Craft Beer: An Adventure or a Preservation?

Looking back when I first began my craft beer adventure not so long ago, I had one thing on my mind; I had to try as many beers as I could. I wanted more of those sweet and juicy flavours I had discovered when tasting my first Gamma Ray by Beavertown, Eternal by Northern Monk and Bloom by Verdant. I quickly fell in love with the ‘murk bombs’ that are NEIPA’s and the cloudier they were the better, before finding its sweeter West Coast counterpart. I was smitten.

Mostly, this still applies as I discover new breweries and those that I am familiar with continue to put out new and exciting beers week in, week out. But one thing got me thinking recently. A sentiment that I hadn’t really thought of before that made me think, ‘Yeah, actually, you’re right!’ Many of us will have participated in either Dryanuary or Tryanuary depending on which side of the fence you sit, but after that came the hashtag ‘#FlagshipFebruary’. Something I hadn’t heard of before…

What is #FlagshipFebruary you ask? Well my interpretation of this, and what I can gather, is this is a celebration of the beers out there that were either among the first to really push the craft scene OR they are beers of your choosing which are staples in your beer stash. Now an example of this from the UK would be Jaipur by Thornbridge, a beer which is still widely regarded as one of the first beers to really push flavour into a beer at a decent ABV. Of course there are many more, which is the main goal of this new hashtag and celebration.

Now the more I thought about this, the more I began to think of the implications if we forgot about the beers that brought us to where we are today. It would be like forgetting music of the 70’s, 80’s and 90’s (or before) never existed when, in truth, it shaped the music we listen to today. Whilst it’s all well and good that we keep chasing new beers and experiences, I think it’s worthwhile stocking staple beers that remind us of where we came from. For me, like them or loathe them, my journey began in earnest when I won a crate of Brewdog in a Christmas raffle, so I always have cans of theirs in the fridge of some variety.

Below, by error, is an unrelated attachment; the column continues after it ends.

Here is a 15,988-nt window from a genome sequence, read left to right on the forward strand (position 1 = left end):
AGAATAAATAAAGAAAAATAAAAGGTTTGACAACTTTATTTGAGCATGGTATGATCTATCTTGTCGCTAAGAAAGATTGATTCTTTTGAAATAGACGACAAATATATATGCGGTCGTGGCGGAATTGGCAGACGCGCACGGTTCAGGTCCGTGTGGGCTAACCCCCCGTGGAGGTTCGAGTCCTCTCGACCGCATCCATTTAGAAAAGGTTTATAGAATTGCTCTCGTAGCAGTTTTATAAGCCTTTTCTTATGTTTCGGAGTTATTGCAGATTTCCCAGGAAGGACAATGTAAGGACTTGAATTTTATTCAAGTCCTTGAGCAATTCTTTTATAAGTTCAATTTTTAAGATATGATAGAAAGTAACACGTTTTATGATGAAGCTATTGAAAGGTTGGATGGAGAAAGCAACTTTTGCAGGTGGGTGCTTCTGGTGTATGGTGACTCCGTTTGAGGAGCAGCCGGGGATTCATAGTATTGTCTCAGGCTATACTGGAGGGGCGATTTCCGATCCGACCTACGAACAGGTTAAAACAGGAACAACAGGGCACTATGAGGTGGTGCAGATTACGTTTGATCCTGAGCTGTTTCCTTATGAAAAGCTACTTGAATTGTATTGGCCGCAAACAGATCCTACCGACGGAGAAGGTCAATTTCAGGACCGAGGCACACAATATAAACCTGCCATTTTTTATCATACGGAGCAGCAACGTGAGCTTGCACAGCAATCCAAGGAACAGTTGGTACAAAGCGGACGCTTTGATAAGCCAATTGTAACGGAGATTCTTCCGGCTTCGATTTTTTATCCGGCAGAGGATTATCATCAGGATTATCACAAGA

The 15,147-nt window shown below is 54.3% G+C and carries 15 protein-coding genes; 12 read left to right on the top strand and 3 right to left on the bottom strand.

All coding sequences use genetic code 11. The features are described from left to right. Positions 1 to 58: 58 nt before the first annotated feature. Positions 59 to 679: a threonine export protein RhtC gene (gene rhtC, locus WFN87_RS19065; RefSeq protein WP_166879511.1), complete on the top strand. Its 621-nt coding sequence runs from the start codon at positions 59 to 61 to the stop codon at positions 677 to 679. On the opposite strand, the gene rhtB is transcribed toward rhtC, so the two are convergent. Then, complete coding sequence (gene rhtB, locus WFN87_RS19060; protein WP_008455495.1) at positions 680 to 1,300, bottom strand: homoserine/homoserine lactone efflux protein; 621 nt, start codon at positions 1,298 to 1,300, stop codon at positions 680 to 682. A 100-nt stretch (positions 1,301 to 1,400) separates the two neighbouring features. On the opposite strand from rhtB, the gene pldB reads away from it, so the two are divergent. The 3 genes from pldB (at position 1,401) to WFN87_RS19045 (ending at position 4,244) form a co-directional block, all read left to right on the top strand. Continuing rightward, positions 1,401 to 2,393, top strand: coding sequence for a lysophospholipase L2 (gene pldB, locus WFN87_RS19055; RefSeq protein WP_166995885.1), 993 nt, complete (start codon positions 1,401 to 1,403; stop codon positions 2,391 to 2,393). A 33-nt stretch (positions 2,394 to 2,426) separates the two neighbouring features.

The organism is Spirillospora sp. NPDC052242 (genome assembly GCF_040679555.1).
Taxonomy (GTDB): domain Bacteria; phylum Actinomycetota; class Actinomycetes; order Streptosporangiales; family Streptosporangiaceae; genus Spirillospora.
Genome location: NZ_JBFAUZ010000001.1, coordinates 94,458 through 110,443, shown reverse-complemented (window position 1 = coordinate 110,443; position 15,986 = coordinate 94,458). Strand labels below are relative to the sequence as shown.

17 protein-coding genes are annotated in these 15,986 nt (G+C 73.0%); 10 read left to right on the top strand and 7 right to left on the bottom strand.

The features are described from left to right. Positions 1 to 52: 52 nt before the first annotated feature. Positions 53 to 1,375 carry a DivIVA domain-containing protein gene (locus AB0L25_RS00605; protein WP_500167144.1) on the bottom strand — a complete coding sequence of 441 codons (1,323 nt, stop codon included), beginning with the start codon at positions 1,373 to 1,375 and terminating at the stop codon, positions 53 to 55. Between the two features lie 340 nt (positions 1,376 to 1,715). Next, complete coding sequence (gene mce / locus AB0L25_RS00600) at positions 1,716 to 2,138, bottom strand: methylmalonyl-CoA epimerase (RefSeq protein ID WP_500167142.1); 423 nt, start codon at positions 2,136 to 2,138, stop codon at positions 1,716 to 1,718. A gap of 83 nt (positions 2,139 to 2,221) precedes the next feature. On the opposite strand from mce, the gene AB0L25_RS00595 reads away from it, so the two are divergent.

The main concern that people seem to have raised is if breweries keep churning out new beers they may experience burnout and people may not want to have any of their older, or core range beers. The main philosophy here being that they have a core range of around 4/5 beers in regular production, broken up by seasonal/experimental beers throughout the year. Personally, I am a real fence-sitter on this one as I see the argument from both sides and depending on what mood I am in I will fall into one camp or the other very easily. On the one hand, I am excited and eager to see what new beers breweries can produce, but by the same token I don’t want them to lose the art of perfection and rush beers or try and grow/produce too quickly and their beers suffer as a result.

You can see why breweries are quite keen to regularly produce new brews, given more people are now turning their noses up at beers which they have tried beforehand and apps such as Rate Beer and Untappd influencing their drinking habits. But, as more criticism comes towards the craft industry saying the bubble will soon burst and start to shrink, I do hope that as a collective we can conserve the beers that made us the drinkers we are today and not forget our roots. After all, we all started somewhere, even if it was with a bottle of Punk IPA…

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